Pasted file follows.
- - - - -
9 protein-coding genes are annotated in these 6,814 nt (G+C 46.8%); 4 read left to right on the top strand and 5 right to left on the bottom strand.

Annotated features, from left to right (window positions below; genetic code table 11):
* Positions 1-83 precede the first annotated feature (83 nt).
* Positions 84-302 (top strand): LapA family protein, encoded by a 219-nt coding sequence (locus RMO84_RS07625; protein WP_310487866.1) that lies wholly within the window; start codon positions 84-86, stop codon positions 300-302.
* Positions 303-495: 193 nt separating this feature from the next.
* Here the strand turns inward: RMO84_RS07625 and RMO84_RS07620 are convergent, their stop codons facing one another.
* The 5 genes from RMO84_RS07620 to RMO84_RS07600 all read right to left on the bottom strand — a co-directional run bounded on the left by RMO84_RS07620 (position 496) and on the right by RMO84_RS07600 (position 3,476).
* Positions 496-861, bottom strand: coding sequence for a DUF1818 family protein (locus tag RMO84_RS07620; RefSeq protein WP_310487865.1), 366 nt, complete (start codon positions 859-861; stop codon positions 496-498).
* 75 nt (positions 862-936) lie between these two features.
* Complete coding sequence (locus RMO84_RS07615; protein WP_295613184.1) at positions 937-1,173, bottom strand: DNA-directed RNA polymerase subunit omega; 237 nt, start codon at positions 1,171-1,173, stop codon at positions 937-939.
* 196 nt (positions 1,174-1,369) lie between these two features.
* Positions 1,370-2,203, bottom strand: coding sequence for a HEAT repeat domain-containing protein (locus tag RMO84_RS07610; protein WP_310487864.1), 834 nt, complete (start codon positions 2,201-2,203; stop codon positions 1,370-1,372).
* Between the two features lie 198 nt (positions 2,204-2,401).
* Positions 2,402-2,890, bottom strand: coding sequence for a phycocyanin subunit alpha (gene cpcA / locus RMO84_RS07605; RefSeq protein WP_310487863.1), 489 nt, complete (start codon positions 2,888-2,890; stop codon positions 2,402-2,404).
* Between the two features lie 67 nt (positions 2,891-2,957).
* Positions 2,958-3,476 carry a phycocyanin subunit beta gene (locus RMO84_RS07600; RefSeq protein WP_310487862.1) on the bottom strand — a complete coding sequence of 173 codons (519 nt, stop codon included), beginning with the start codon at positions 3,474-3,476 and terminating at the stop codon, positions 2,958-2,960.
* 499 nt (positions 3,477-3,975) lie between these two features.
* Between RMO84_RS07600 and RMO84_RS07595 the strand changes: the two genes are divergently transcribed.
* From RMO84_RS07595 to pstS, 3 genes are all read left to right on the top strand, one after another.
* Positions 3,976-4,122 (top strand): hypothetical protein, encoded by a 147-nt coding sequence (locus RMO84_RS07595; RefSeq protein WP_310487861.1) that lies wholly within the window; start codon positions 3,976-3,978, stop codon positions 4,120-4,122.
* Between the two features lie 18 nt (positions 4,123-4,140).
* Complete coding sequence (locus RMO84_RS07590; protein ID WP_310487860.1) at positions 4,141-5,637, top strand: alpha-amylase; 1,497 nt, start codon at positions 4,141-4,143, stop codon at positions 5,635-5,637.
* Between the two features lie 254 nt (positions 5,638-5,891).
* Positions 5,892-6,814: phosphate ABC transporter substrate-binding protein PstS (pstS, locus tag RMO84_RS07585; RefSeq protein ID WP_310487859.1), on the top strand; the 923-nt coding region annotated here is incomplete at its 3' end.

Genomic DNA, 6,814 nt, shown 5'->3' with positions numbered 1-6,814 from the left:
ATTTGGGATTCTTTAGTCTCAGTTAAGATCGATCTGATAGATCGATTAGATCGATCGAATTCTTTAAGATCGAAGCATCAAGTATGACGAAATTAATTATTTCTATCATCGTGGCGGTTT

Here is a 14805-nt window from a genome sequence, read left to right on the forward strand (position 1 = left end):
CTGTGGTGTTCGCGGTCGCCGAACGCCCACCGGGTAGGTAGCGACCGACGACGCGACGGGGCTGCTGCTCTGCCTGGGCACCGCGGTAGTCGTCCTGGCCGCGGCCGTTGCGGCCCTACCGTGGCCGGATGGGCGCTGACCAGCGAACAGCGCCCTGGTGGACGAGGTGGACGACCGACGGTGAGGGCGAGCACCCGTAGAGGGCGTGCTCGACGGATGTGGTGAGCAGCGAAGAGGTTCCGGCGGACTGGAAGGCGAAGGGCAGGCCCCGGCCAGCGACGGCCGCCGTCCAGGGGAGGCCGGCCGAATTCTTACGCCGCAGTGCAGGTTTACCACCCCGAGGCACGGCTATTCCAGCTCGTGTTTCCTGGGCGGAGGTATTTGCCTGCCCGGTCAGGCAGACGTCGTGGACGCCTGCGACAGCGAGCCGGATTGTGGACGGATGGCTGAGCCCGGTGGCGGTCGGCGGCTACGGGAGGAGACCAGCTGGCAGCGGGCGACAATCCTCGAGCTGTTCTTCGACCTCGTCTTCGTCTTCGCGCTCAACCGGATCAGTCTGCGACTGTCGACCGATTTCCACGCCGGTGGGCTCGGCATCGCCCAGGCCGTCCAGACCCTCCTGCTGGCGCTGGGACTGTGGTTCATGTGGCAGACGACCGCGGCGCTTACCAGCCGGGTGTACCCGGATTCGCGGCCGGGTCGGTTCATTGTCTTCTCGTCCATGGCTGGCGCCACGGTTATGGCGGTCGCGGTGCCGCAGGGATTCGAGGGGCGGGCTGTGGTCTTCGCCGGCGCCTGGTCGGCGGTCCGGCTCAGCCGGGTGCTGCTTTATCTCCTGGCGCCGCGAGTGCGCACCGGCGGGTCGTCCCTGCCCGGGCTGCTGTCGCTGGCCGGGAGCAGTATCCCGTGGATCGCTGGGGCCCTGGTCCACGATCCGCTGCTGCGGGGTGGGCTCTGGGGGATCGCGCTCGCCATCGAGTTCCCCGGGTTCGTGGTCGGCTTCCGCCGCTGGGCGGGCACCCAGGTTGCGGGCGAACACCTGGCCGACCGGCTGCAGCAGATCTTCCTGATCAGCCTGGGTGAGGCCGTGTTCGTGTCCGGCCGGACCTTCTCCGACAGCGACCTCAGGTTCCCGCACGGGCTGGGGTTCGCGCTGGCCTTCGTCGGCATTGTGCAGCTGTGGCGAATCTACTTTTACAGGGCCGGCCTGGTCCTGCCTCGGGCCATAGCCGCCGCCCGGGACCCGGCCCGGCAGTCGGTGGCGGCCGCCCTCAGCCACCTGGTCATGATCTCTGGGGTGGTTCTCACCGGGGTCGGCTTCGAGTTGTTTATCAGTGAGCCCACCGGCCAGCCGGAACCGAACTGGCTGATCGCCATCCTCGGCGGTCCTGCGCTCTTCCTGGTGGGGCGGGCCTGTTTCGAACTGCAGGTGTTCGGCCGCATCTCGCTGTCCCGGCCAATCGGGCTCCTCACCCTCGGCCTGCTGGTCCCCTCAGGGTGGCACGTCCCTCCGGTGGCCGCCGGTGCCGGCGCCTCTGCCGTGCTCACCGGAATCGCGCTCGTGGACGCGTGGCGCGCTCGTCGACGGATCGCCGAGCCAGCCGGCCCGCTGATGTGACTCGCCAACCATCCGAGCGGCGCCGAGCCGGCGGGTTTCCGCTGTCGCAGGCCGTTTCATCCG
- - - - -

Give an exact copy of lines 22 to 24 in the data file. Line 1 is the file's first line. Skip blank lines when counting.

* Complete coding sequence (locus RMO84_RS07590; protein ID WP_310487860.1) at positions 4,141-5,637, top strand: alpha-amylase; 1,497 nt, start codon at positions 4,141-4,143, stop codon at positions 5,635-5,637.
* Between the two features lie 254 nt (positions 5,638-5,891).
* Positions 5,892-6,814: phosphate ABC transporter substrate-binding protein PstS (pstS, locus tag RMO84_RS07585; RefSeq protein ID WP_310487859.1), on the top strand; the 923-nt coding region annotated here is incomplete at its 3' end.